School, city, township officials meet

By Cecilia Fox -

TIPP CITY — With summer beginning and the school year ending, representatives of local boards met for their regular Tri-Agency meeting Tuesday night.

Members of the Tipp City school board, Monroe Township officials, and city staff met to discuss current topics and upcoming events.

“Work on 25-A is coming along,” City Manager Tim Eggleston said, referring to the reconstruction project on County Road 25-A.

He added that once the west side curb work goes in, the city will be able to open three lanes, allowing progress on the east side ton continue without hindering traffic.

Eggleston also said that the annual sidewalk repair program has started and that the paving program will be starting soon. He added that the work should be done before school starts.

Vectren will also be in town this summer making improvements to gas lines, Eggleston said.

He mentioned that there may be a few industries interested in coming to Tipp City, though he could not discuss specifics. He also noted that a local company, Repacorp, is expanding and the city is working with them to expedite the process.

According to Monroe Township Trustee Ron Thuma, the township will not conduct a blacktop program this year. Instead, a curb replacement program will take precedence.

“The biggest thing is we want to get these curbs done,” he said. “About every so many years we go through and do them, get them up to repair.”

The township will restart the blacktop program next year.

Thuma mentioned that township is continuing to work on the water and sewer line extension to Country Estates East. Plans have been submitted to the EPA, and once they are approved, the township can more forward with the bidding process, he added.

Work on project should begin this fall, Thuma said, and it will likely take about 17 months.

Thuma also updated the group on the current plans for the new Tipp City senior center.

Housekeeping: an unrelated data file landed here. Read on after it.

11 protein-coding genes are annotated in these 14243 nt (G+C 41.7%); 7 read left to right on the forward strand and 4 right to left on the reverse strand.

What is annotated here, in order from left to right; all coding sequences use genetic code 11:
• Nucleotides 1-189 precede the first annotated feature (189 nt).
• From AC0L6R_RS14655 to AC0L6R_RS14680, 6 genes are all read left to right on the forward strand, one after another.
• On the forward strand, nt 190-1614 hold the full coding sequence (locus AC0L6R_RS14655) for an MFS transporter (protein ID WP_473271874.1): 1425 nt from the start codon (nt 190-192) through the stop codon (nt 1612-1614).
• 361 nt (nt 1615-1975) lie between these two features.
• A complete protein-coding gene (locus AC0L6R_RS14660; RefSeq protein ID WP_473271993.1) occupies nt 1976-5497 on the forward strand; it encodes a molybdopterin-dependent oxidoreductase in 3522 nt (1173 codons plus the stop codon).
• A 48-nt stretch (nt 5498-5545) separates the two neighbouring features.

“To be honest with you, I think they’re doing a great job,” Thuma said, adding that the trustees have been attending the seniors’ planning meetings.

The Tipp City Seniors have hired an architect and a project manager, Thuma said. He also noted that the center is picking up new members as planning goes forward.

School has wrapped up for the year, and the district will soon be looking for a new high school principal, an assistant middle school principal, and an athletic director, Superintendent Dr. Gretta Kumpf said.

Over the summer, district will be looking for replacements for those positions. The district will also be replacing several teachers. Assistant Middle School Principal and Athletic Director Katy Barker will take over as principal at Nevin Coppock.

Kumpf noted that it is not unusual for staff members choose to leave the district or retire at the end of the school year.

The school board also recently approved a contract with the teachers’ association.

“That’s a good thing, we’ve been working long and hard on that for many months,” she said.

The district is already planning for an upcoming renewal levy in 2017, Kumpf said. That levy may be on the May or November ballot next year. She added that the district will need to decide “what form that will be in.”

The annual Tipp Monroe Community Services “Lunch on Us” program will begin Monday, Director Kathy Taylor said.

The program provides free lunches for all children through high school every weekday from 11:30 a.m. to 12:30 p.m. Lunch service begins June 6 and ends Aug. 19. It will be closed July 4.

There are four service locations this year: on Meadow Drive off of Ginghamsburg-Frederick Road, at Tweed Woods Park on Sequoia Court, at the Bellview Apartments off Maynard Drive, and on Elas Court off of Woodlawn Drive.

This program is supported by area churches, businesses, and residents, as well as Thrivent, the Tipp City Area Community Foundations, Needy Basket and United Way.

Coming up in November, TMCS will have a 0.5 mill replacement levy on the ballot. This levy is crucial, Taylor said, because the organization can no longer function on 1992 property values.

“We just can’t do it anymore,” she said.

By Cecilia Fox

Reach reporter Cecilia Fox at

Reach reporter Cecilia Fox at